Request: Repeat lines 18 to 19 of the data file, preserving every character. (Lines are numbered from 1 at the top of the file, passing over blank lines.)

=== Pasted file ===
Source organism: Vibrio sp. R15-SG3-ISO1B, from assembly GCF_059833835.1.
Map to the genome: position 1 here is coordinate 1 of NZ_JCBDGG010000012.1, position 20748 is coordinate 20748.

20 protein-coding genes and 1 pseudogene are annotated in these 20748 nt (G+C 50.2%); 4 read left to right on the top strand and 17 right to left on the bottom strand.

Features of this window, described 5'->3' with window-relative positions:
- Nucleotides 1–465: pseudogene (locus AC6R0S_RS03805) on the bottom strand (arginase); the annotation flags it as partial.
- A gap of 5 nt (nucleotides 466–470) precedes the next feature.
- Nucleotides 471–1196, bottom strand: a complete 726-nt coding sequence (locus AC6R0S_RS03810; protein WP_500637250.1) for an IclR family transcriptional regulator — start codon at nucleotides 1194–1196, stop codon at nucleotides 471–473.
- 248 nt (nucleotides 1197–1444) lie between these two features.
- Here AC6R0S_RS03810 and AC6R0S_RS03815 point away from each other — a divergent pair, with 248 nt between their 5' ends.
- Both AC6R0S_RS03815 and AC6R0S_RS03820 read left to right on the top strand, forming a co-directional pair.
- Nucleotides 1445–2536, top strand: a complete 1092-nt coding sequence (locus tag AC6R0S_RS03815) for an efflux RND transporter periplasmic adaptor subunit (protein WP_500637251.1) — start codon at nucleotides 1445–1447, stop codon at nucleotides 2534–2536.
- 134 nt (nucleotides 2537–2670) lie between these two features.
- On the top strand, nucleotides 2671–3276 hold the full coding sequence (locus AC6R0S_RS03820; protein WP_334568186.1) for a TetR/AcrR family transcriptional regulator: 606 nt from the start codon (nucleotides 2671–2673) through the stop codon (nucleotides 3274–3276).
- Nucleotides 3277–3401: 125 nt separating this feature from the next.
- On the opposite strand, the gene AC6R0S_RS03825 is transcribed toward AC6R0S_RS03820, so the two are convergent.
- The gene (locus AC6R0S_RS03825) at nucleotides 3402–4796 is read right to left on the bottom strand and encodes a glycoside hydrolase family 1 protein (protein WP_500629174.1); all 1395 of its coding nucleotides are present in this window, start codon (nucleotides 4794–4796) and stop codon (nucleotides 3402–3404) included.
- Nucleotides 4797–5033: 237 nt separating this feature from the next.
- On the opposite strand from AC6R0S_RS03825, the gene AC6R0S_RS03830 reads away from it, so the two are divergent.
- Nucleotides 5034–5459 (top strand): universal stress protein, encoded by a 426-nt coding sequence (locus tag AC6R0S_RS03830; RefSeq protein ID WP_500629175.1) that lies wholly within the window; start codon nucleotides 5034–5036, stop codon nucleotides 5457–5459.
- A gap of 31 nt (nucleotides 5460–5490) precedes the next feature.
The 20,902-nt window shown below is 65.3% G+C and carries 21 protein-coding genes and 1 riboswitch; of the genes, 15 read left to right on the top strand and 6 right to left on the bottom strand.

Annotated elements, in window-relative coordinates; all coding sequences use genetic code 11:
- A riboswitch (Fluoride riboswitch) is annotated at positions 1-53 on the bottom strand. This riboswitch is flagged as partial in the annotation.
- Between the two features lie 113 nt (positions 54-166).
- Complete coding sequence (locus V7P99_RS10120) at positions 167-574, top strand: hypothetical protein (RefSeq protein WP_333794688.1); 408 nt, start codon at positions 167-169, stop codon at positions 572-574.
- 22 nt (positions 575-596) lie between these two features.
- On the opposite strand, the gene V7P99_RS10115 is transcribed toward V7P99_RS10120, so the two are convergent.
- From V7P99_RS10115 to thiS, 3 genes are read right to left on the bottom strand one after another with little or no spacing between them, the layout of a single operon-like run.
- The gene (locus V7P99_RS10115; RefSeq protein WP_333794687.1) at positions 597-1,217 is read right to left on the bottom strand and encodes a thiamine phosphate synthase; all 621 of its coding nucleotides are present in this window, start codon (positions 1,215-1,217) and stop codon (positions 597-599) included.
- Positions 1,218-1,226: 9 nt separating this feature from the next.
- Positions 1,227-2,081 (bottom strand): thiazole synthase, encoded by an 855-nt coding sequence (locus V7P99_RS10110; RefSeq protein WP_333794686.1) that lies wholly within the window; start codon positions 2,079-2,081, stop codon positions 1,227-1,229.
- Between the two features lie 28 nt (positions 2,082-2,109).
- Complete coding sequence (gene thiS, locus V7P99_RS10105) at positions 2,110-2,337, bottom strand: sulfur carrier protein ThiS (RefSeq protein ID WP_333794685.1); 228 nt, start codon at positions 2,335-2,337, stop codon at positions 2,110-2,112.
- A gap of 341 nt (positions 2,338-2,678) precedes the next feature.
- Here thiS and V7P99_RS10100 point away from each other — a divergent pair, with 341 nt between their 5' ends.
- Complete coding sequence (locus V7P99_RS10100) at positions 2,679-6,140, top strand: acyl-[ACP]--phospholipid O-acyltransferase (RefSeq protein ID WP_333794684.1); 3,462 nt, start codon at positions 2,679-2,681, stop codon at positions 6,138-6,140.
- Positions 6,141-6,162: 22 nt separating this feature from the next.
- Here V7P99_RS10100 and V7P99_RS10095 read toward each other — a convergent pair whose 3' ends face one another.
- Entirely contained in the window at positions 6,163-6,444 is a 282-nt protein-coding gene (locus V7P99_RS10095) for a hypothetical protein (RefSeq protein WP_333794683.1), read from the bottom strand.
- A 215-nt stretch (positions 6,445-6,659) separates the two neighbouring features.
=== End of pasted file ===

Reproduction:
- On the opposite strand from AC6R0S_RS03825, the gene AC6R0S_RS03830 reads away from it, so the two are divergent.
- Nucleotides 5034–5459 (top strand): universal stress protein, encoded by a 426-nt coding sequence (locus tag AC6R0S_RS03830; RefSeq protein ID WP_500629175.1) that lies wholly within the window; start codon nucleotides 5034–5036, stop codon nucleotides 5457–5459.